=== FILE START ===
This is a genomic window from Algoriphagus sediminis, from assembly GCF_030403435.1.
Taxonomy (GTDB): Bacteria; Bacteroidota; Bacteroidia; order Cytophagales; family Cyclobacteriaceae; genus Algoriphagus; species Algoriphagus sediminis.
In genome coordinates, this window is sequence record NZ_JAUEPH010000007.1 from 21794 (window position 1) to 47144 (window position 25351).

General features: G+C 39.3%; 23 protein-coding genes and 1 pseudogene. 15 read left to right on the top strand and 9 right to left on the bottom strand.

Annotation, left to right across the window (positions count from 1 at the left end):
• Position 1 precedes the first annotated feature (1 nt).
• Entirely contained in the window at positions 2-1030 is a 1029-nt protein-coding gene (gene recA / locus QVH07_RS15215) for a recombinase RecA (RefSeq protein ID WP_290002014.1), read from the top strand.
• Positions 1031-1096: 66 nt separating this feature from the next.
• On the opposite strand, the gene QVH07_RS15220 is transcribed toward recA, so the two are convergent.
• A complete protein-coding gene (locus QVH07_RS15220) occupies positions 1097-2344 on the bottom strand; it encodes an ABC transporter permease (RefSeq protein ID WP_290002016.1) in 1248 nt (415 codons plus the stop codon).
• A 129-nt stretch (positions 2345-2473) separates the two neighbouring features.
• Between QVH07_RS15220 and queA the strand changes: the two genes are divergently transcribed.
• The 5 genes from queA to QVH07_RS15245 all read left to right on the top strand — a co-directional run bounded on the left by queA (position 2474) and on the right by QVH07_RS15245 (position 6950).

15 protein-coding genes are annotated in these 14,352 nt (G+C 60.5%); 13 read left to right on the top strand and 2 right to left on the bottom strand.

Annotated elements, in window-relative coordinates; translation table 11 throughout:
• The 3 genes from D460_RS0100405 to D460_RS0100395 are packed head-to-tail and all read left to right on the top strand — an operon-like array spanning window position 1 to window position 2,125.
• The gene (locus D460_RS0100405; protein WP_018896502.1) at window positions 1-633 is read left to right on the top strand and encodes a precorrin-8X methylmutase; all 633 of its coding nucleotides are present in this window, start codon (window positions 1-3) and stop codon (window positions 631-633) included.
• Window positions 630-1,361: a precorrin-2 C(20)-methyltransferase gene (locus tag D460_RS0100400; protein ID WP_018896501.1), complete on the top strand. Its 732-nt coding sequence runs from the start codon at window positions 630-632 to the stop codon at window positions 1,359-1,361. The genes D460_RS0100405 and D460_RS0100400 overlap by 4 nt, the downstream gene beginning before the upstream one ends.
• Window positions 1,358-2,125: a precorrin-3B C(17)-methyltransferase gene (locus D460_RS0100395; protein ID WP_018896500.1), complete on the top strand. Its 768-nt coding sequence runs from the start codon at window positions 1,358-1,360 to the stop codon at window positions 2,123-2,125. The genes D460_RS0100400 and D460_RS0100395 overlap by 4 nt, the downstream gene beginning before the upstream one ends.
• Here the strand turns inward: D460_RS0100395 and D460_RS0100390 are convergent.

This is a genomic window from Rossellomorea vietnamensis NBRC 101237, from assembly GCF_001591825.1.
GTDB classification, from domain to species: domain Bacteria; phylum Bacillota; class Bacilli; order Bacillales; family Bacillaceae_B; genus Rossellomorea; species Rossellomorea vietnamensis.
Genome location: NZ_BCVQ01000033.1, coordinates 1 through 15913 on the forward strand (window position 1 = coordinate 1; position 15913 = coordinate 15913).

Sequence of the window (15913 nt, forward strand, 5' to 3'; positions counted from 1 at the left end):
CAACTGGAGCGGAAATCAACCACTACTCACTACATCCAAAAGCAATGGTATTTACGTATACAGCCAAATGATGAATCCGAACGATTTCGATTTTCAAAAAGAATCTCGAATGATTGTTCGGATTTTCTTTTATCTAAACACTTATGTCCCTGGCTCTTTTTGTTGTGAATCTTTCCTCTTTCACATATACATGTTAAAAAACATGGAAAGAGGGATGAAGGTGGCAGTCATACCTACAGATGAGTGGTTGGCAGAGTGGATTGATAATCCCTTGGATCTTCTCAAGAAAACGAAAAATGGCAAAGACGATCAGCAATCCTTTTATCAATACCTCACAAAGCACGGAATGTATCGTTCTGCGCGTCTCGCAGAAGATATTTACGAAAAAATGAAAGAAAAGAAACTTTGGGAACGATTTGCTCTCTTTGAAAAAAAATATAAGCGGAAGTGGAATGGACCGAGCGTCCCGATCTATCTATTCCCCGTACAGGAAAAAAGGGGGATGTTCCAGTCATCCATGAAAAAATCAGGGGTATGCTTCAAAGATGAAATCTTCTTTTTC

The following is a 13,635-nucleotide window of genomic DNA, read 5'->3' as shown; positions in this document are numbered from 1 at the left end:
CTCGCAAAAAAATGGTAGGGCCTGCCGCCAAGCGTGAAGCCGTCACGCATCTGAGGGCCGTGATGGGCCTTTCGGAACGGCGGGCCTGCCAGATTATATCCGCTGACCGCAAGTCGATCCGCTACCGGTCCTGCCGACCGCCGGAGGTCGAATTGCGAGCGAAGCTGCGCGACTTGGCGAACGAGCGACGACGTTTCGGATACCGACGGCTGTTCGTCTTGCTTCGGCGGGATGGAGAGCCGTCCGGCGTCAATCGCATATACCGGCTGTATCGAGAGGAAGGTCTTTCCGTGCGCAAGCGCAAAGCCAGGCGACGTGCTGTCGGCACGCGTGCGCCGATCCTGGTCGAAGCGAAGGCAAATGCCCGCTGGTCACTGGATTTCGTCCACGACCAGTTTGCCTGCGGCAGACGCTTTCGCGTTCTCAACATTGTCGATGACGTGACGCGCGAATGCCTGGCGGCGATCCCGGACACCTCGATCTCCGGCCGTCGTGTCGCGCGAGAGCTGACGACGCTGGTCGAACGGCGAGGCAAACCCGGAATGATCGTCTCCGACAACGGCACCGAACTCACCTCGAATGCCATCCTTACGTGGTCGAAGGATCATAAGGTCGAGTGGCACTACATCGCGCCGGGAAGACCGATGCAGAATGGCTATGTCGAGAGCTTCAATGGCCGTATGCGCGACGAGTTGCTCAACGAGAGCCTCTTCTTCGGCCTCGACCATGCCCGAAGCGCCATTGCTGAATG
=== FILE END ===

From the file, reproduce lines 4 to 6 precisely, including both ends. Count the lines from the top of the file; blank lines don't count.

General features: G+C 39.3%; 23 protein-coding genes and 1 pseudogene. 15 read left to right on the top strand and 9 right to left on the bottom strand.

Annotation, left to right across the window (positions count from 1 at the left end):
• Position 1 precedes the first annotated feature (1 nt).